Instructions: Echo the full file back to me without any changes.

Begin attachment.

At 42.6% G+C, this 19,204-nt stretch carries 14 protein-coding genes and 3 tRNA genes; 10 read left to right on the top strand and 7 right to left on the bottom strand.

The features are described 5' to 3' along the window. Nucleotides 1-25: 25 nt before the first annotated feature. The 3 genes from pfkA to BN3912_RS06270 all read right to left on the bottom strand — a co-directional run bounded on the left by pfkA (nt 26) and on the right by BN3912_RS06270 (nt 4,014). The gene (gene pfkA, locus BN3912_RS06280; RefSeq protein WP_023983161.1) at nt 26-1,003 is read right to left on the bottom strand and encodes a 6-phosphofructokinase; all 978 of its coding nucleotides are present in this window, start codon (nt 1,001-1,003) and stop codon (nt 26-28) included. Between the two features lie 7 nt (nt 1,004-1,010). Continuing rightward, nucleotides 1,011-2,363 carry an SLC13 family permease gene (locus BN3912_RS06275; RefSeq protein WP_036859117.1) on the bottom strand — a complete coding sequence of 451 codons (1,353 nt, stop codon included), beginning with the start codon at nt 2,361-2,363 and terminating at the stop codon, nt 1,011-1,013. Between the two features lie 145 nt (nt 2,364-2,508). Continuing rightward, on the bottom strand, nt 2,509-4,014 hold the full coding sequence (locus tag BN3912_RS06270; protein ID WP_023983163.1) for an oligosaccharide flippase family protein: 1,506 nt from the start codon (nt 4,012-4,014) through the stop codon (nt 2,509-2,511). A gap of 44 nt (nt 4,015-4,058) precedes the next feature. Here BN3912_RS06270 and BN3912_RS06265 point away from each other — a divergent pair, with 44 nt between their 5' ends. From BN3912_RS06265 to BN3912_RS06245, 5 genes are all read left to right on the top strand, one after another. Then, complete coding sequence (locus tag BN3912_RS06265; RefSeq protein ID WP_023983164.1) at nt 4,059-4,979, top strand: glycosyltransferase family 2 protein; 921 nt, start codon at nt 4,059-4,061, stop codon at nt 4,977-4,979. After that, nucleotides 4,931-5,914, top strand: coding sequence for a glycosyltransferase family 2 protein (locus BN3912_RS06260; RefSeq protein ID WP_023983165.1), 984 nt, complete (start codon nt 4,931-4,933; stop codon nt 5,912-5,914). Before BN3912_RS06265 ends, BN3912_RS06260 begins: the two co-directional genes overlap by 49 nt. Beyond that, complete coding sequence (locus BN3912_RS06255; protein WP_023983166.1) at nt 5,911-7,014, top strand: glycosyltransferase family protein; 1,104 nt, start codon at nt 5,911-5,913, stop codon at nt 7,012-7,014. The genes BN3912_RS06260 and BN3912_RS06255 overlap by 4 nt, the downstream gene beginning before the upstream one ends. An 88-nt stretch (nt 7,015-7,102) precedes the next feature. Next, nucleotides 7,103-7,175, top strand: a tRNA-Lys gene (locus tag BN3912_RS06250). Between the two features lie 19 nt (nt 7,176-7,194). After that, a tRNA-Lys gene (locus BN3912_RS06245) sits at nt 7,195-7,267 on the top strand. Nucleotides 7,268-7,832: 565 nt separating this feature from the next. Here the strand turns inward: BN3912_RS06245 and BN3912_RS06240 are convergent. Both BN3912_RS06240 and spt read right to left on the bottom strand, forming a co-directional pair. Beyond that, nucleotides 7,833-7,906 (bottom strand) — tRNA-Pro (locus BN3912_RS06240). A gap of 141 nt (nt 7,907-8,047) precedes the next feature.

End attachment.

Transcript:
At 42.6% G+C, this 19,204-nt stretch carries 14 protein-coding genes and 3 tRNA genes; 10 read left to right on the top strand and 7 right to left on the bottom strand.

The features are described 5' to 3' along the window. Nucleotides 1-25: 25 nt before the first annotated feature. The 3 genes from pfkA to BN3912_RS06270 all read right to left on the bottom strand — a co-directional run bounded on the left by pfkA (nt 26) and on the right by BN3912_RS06270 (nt 4,014). The gene (gene pfkA, locus BN3912_RS06280; RefSeq protein WP_023983161.1) at nt 26-1,003 is read right to left on the bottom strand and encodes a 6-phosphofructokinase; all 978 of its coding nucleotides are present in this window, start codon (nt 1,001-1,003) and stop codon (nt 26-28) included. Between the two features lie 7 nt (nt 1,004-1,010). Continuing rightward, nucleotides 1,011-2,363 carry an SLC13 family permease gene (locus BN3912_RS06275; RefSeq protein WP_036859117.1) on the bottom strand — a complete coding sequence of 451 codons (1,353 nt, stop codon included), beginning with the start codon at nt 2,361-2,363 and terminating at the stop codon, nt 1,011-1,013. Between the two features lie 145 nt (nt 2,364-2,508). Continuing rightward, on the bottom strand, nt 2,509-4,014 hold the full coding sequence (locus tag BN3912_RS06270; protein ID WP_023983163.1) for an oligosaccharide flippase family protein: 1,506 nt from the start codon (nt 4,012-4,014) through the stop codon (nt 2,509-2,511). A gap of 44 nt (nt 4,015-4,058) precedes the next feature. Here BN3912_RS06270 and BN3912_RS06265 point away from each other — a divergent pair, with 44 nt between their 5' ends. From BN3912_RS06265 to BN3912_RS06245, 5 genes are all read left to right on the top strand, one after another. Then, complete coding sequence (locus tag BN3912_RS06265; RefSeq protein ID WP_023983164.1) at nt 4,059-4,979, top strand: glycosyltransferase family 2 protein; 921 nt, start codon at nt 4,059-4,061, stop codon at nt 4,977-4,979. After that, nucleotides 4,931-5,914, top strand: coding sequence for a glycosyltransferase family 2 protein (locus BN3912_RS06260; RefSeq protein ID WP_023983165.1), 984 nt, complete (start codon nt 4,931-4,933; stop codon nt 5,912-5,914). Before BN3912_RS06265 ends, BN3912_RS06260 begins: the two co-directional genes overlap by 49 nt. Beyond that, complete coding sequence (locus BN3912_RS06255; protein WP_023983166.1) at nt 5,911-7,014, top strand: glycosyltransferase family protein; 1,104 nt, start codon at nt 5,911-5,913, stop codon at nt 7,012-7,014. The genes BN3912_RS06260 and BN3912_RS06255 overlap by 4 nt, the downstream gene beginning before the upstream one ends. An 88-nt stretch (nt 7,015-7,102) precedes the next feature. Next, nucleotides 7,103-7,175, top strand: a tRNA-Lys gene (locus tag BN3912_RS06250). Between the two features lie 19 nt (nt 7,176-7,194). After that, a tRNA-Lys gene (locus BN3912_RS06245) sits at nt 7,195-7,267 on the top strand. Nucleotides 7,268-7,832: 565 nt separating this feature from the next. Here the strand turns inward: BN3912_RS06245 and BN3912_RS06240 are convergent. Both BN3912_RS06240 and spt read right to left on the bottom strand, forming a co-directional pair. Beyond that, nucleotides 7,833-7,906 (bottom strand) — tRNA-Pro (locus BN3912_RS06240). A gap of 141 nt (nt 7,907-8,047) precedes the next feature.